Trust Is the Law
The word “faith” has been so abused, sometimes it’s better to use a synonym like “commitment”, “loyalty” or “trust”.
It’s been my pleasure to work in the field of pastoral psychology for most of my adult life. It’s not so much what I do as a major element informing my Kingdom service. Children are one of the more interesting age groups, largely because they are the simplified version of adults, consciously expressing what almost everyone older hides from themselves.
If you encounter enough children in institutional settings, you get to where you can make intelligent guesses about their home life. It’s downright comical how parents react when children bluntly state what their neurotic parents try so hard to hide. Children are a sort of mirror for their parents. You’ve probably seen that poster, “A child who lives with…” expressing some popular myths about what forms a child’s character. As with all things born of Western society, there are elements of truth, and some major mistakes. My Westernized training in pastoral psychology echoed much of that mythology, and it’s taken some doing to correct the myths.
It still amazes me how blind some parents are. I’d be the last to suggest kids are naturally wonderful. The whole point of civilization is restraining bad impulses, but it’s pretty easy for any society to develop confusion about what is immoral versus merely inconvenient for parents, particularly in the context of that society. Here in America I’ve encountered plenty of regional subcultures which could gain a lot from the proverb: Less is more.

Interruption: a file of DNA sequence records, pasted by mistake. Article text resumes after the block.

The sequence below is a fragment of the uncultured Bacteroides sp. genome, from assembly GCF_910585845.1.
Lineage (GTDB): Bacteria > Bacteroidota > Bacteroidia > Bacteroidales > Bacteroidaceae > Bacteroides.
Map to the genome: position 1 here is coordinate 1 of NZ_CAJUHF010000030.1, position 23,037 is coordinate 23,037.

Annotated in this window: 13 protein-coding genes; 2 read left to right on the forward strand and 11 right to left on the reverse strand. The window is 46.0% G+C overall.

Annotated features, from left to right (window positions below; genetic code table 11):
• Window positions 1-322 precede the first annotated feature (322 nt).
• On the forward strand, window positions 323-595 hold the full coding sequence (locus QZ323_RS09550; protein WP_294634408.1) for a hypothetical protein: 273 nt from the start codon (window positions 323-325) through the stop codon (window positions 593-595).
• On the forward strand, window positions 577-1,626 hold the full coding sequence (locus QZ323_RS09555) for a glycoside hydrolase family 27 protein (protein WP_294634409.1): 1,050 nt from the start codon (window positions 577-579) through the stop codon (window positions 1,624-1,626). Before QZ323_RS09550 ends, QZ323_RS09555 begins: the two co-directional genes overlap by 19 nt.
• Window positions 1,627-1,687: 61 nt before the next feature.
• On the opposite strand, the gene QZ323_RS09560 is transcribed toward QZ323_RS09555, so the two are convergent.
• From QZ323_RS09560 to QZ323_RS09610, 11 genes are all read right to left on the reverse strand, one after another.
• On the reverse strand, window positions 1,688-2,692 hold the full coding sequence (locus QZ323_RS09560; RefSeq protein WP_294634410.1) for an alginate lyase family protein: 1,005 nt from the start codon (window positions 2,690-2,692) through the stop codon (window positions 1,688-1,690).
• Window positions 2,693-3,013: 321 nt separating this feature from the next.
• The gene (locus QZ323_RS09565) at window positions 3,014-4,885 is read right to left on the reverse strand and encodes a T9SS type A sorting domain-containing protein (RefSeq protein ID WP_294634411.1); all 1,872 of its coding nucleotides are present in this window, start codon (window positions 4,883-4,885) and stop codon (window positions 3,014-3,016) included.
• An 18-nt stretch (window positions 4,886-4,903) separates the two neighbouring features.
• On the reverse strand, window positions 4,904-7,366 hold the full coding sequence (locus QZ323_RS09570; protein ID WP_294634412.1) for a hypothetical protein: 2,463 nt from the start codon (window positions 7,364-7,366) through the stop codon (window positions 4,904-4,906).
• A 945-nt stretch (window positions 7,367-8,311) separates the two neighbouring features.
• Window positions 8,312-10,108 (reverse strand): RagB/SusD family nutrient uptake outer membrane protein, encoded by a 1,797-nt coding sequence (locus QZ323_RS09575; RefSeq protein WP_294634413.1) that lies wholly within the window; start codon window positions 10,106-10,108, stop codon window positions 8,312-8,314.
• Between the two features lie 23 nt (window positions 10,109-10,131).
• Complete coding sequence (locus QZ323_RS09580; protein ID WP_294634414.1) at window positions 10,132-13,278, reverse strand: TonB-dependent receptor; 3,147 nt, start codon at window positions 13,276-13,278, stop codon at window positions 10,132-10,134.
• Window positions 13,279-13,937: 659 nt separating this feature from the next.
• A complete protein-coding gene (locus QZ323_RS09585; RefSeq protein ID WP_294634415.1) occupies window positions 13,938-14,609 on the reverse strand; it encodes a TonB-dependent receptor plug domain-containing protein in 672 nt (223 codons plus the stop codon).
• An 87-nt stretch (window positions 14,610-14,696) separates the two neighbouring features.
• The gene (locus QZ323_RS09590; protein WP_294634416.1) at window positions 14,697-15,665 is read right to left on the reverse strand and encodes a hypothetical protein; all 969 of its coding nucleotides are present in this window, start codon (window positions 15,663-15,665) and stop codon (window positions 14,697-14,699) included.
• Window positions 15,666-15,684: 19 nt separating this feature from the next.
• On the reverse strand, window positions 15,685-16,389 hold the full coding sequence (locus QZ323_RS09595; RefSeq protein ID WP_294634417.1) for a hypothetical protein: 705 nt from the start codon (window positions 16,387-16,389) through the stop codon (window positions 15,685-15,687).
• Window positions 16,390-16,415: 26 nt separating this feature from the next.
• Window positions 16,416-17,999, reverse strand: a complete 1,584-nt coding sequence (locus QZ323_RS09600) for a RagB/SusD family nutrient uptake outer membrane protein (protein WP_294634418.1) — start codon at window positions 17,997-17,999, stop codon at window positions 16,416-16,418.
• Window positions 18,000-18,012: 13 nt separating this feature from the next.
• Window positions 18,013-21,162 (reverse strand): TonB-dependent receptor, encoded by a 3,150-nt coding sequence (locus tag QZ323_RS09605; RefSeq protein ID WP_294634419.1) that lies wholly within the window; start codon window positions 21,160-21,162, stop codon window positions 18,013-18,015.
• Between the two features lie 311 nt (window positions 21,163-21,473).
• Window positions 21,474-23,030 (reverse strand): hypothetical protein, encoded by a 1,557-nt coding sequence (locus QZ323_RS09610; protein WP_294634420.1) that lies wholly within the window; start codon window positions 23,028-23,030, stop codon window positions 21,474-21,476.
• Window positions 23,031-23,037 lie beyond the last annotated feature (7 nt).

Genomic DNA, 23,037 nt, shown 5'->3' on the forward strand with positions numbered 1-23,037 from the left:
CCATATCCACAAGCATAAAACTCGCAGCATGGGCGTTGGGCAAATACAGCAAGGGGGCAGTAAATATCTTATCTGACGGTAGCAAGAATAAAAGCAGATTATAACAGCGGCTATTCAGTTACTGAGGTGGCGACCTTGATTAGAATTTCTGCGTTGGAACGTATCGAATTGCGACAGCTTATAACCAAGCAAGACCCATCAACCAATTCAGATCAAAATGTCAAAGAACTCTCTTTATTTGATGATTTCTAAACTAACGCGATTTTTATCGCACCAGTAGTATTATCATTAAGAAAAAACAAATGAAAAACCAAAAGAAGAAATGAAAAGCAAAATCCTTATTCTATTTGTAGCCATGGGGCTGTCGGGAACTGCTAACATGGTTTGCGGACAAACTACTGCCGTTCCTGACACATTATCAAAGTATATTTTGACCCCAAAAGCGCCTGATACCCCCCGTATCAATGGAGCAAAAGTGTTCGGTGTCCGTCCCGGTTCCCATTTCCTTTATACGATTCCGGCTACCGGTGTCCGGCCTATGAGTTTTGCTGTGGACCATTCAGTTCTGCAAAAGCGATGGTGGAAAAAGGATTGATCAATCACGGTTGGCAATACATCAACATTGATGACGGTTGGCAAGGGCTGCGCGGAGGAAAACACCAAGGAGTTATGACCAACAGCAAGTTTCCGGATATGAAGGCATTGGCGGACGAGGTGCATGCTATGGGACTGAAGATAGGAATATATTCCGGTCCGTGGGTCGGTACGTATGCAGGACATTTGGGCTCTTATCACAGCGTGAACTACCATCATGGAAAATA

Given my limited experience, the first thing I usually consider in pastoral counseling is the issue of trust. Christian mysticism says you can’t trust anyone, but that comes in a context. It’s in the context you learn to trust God, the ultimate leap of faith among humans. On the way there, a human can be hit with all sorts of influences which make it so hard to do. What makes Christian mysticism easier to embrace is also what makes for good child rearing. This thing is consistent through and through. Children have to learn an appropriate level of trust in their parents before they can trust God. They start with instinctive blind trust, but it never ceases to amaze me how parents screw this up within the first few weeks of life, and it gets steadily worse from there.
Parents who are edgy and nervous about all the fussy details of life raise fearful whiny brats. These grow into the most unpleasant adults. Meanwhile, these parents are dealing with children they can hardly bear, for the precise reason the children express openly what the parents fear, and hate about themselves.
The question is not trust versus cynicism, but learning where trust belongs. The single most obvious element in any brand of mysticism is detachment from this world. If your expectations are false, you’ll never find what little peace is possible. The Christian part of Christian Mysticism says this world is terminally broken, and we shouldn’t expect much. The Laws of God do offer a modicum of material hope, but all that serves primarily to indicate things far more important which are much harder to understand.
In their defense, most parents get it wrong because someone did them wrong. Understanding this does not require my peculiar background, but correcting it is hardly so obvious. I can’t help parents teach their children trust until I help the parents heal their own damaged trust. That means getting them comfortable with trust correctly informed and correctly applied. It requires opening in their minds whole new universe, utterly separate from this one, and learning that one is trustworthy, and this one is not. It means learning almost everything upon which they have focused is fake, untrustworthy, and everything they’ve been taught to want is unavailable. It requires de-Westernizing them.
A child wholly of this world is a sad thing to behold.